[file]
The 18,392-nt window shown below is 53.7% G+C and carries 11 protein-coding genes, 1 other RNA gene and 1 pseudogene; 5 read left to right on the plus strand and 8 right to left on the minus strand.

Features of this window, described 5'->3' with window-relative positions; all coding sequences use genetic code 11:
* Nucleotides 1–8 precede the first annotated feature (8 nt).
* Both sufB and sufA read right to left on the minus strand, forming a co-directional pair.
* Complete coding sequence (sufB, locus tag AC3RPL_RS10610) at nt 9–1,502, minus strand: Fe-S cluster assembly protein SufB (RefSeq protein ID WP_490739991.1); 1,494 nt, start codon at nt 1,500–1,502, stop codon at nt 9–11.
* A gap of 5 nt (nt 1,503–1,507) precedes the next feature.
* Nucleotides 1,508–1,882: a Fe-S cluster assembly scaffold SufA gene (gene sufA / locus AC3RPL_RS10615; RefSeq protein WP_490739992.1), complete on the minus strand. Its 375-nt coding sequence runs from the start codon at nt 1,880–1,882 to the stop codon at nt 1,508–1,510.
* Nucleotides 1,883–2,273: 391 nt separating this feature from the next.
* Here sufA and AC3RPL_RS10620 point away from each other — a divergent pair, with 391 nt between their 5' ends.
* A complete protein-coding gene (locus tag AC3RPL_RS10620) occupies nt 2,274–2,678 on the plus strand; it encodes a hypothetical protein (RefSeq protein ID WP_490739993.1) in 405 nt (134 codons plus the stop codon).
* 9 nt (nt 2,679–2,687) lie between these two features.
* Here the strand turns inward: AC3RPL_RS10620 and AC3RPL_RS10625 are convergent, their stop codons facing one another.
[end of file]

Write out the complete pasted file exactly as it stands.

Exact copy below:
The 18,392-nt window shown below is 53.7% G+C and carries 11 protein-coding genes, 1 other RNA gene and 1 pseudogene; 5 read left to right on the plus strand and 8 right to left on the minus strand.

Features of this window, described 5'->3' with window-relative positions; all coding sequences use genetic code 11:
* Nucleotides 1–8 precede the first annotated feature (8 nt).
* Both sufB and sufA read right to left on the minus strand, forming a co-directional pair.
* Complete coding sequence (sufB, locus tag AC3RPL_RS10610) at nt 9–1,502, minus strand: Fe-S cluster assembly protein SufB (RefSeq protein ID WP_490739991.1); 1,494 nt, start codon at nt 1,500–1,502, stop codon at nt 9–11.
* A gap of 5 nt (nt 1,503–1,507) precedes the next feature.
* Nucleotides 1,508–1,882: a Fe-S cluster assembly scaffold SufA gene (gene sufA / locus AC3RPL_RS10615; RefSeq protein WP_490739992.1), complete on the minus strand. Its 375-nt coding sequence runs from the start codon at nt 1,880–1,882 to the stop codon at nt 1,508–1,510.
* Nucleotides 1,883–2,273: 391 nt separating this feature from the next.
* Here sufA and AC3RPL_RS10620 point away from each other — a divergent pair, with 391 nt between their 5' ends.
* A complete protein-coding gene (locus tag AC3RPL_RS10620) occupies nt 2,274–2,678 on the plus strand; it encodes a hypothetical protein (RefSeq protein ID WP_490739993.1) in 405 nt (134 codons plus the stop codon).
* 9 nt (nt 2,679–2,687) lie between these two features.
* Here the strand turns inward: AC3RPL_RS10620 and AC3RPL_RS10625 are convergent, their stop codons facing one another.